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Williams' Pride Apples
Inventory, lb : 0
|Has Apple Farm|
The Williams’ Pride apple is a very attractive entirely dark red/purple apple, medium to large in size. It tends to be round or conical, with some ribbing. The aroma mirrors the flavor, which is minimally tart, complexly sweet and rich, with notes of pear. The crispy, creamy flesh stays firm even two weeks after ripening on the tree, and will retain its density for several weeks after picking.
Williams’ Pride is available late summer through early fall.
Williams’ Pride is a modern American variety of Malus domestica developed by the Purdue Rutgers Illinois Co-Op apple breeding program. Williams’ Pride is noted as a particularly good early-season apple, which are usually notorious for lack of flavor and keeping qualities.
Apples are a great part of a healthy diet, with few calories and nutrients like fat, sodium, and cholesterol. They do contain about one-fifth of the daily recommended value of dietary fiber, along with Vitamin C and potassium.
Williams’ Pride apples were bred to be fresh eating dessert apples. Enjoy their distinct flavor in salads or cut up into snacks. As with other apples, pair with cheddar cheese and pork dishes. They can also be used for drying. When cooked, they add a pink tinge to whatever recipe they are used in. The Williams’ Pride has unusually-long storage capabilities for an early-season apple, lasting up to six weeks in proper storage.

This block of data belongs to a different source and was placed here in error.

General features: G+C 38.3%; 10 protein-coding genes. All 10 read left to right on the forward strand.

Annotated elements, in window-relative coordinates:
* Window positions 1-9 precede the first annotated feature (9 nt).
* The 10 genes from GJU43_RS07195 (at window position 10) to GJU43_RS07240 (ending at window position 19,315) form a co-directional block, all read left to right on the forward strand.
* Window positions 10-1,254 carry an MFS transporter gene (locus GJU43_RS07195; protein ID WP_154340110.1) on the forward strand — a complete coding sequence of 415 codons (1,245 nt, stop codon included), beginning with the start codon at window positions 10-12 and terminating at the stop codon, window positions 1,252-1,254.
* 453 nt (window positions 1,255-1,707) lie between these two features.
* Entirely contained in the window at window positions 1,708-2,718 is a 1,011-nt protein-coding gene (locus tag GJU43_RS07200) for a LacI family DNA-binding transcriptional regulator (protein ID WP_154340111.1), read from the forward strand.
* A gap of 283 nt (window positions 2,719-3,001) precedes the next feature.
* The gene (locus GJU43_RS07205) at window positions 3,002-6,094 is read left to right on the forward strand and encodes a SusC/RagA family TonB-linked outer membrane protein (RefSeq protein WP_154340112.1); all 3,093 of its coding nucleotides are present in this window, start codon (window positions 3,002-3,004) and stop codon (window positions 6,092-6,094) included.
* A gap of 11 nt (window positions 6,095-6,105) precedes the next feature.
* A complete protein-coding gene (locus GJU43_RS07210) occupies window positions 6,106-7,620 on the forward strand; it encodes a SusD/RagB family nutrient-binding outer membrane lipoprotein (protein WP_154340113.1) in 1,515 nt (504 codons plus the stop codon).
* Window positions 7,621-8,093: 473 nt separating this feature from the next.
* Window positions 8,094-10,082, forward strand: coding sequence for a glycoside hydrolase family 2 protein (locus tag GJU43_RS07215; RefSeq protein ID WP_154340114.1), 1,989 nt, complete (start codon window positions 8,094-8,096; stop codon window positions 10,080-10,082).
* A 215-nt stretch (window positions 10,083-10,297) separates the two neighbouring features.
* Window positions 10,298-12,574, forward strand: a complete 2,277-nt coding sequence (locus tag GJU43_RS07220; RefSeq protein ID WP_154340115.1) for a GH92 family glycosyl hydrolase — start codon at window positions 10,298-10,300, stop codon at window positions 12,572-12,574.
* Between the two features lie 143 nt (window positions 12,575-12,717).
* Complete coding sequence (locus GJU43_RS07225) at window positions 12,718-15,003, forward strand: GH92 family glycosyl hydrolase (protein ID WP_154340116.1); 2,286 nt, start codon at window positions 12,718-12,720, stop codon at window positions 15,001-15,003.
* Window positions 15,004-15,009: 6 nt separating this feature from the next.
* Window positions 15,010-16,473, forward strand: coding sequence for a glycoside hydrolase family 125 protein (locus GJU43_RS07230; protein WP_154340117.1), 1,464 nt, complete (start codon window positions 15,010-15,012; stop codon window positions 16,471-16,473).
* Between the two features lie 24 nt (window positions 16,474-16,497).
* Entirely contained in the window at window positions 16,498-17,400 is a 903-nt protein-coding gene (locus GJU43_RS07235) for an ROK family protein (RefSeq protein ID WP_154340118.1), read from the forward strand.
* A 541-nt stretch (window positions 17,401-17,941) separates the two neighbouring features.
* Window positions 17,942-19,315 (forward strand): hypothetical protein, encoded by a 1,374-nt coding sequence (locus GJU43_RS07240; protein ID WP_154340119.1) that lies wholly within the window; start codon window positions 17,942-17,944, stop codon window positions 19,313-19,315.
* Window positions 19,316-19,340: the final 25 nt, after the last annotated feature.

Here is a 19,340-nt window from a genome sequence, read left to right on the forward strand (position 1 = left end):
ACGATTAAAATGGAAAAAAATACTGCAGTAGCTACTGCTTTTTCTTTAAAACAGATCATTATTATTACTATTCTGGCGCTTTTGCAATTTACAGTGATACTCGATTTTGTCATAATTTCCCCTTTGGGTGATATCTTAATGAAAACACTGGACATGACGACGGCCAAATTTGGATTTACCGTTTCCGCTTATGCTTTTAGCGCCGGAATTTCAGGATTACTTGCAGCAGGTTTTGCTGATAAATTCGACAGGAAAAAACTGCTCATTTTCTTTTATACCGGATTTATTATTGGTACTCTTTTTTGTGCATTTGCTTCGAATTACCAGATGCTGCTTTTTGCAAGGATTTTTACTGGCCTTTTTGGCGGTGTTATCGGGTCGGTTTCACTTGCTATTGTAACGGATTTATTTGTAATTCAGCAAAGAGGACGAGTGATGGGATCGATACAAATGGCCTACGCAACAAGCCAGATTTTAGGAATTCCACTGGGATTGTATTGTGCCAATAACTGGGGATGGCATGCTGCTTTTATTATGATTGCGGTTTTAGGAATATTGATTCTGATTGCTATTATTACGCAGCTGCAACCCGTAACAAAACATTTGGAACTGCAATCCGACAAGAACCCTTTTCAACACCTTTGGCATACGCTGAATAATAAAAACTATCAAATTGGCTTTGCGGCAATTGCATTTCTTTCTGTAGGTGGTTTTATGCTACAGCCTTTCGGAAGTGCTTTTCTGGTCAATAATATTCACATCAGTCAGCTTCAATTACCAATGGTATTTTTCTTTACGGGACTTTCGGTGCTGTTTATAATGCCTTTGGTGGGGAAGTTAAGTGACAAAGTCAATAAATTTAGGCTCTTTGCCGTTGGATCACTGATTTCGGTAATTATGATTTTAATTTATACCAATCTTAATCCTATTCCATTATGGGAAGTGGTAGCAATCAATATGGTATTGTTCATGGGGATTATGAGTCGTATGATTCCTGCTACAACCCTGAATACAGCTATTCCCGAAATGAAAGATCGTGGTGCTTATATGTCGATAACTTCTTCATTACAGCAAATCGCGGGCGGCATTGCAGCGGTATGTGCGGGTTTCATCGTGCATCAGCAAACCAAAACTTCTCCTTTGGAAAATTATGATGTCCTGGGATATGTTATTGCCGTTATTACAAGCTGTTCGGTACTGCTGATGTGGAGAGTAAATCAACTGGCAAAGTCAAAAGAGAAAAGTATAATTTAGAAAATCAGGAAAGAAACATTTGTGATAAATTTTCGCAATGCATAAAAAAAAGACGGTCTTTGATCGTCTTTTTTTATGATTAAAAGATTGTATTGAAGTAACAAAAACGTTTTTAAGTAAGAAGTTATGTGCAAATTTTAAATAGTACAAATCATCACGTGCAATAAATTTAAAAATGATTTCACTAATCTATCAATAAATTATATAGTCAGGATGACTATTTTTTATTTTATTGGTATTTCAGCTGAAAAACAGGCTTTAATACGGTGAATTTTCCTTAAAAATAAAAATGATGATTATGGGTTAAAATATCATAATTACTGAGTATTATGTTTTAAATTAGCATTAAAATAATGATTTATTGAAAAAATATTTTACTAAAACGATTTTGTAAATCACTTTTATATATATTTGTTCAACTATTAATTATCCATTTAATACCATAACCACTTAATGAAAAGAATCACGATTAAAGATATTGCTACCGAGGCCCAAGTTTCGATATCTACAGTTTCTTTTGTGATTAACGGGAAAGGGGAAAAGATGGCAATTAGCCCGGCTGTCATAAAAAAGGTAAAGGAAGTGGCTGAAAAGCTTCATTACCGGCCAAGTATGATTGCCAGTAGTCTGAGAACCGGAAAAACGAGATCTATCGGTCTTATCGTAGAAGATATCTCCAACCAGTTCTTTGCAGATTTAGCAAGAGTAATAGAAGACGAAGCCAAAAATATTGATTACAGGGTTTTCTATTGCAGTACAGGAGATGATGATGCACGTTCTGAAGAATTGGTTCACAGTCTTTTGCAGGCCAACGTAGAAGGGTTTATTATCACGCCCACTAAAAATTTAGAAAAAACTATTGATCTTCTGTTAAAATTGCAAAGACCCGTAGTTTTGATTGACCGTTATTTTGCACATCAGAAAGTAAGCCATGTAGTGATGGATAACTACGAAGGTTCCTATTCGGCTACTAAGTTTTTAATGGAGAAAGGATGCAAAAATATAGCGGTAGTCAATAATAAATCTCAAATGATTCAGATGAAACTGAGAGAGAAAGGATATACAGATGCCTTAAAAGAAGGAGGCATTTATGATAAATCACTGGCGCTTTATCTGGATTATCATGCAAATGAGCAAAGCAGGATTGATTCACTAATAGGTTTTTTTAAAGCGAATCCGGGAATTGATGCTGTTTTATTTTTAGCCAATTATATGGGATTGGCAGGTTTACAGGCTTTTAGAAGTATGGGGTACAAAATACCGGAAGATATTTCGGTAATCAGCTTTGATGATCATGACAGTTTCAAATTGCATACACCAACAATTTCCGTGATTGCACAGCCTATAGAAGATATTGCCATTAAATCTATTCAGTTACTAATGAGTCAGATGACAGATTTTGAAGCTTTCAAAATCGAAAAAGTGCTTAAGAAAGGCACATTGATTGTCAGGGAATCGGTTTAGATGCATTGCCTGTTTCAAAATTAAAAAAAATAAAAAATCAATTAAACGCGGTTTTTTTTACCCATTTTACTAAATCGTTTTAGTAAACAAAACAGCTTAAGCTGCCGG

Farmers and researchers have long sought to breed apples that are resistant to various diseases that can decimate fruit production. Williams’ Pride belongs in this tradition—it was developed as part of a disease-resistant apple-breeding program, and is particularly resistant to scab.
This apple is named after Edwin B. Williams, a prominent apple breeder with the PRI (Purdue, Rutgers, Illinois) cooperative apple breeding program. Williams’ Pride was the eighth cultivar developed by the program, which also produced Pristine, GoldRush, and Jonafree. The Williams’ Pride was introduced to market in 1987. It does well in the Midwest of the United States, where it was developed.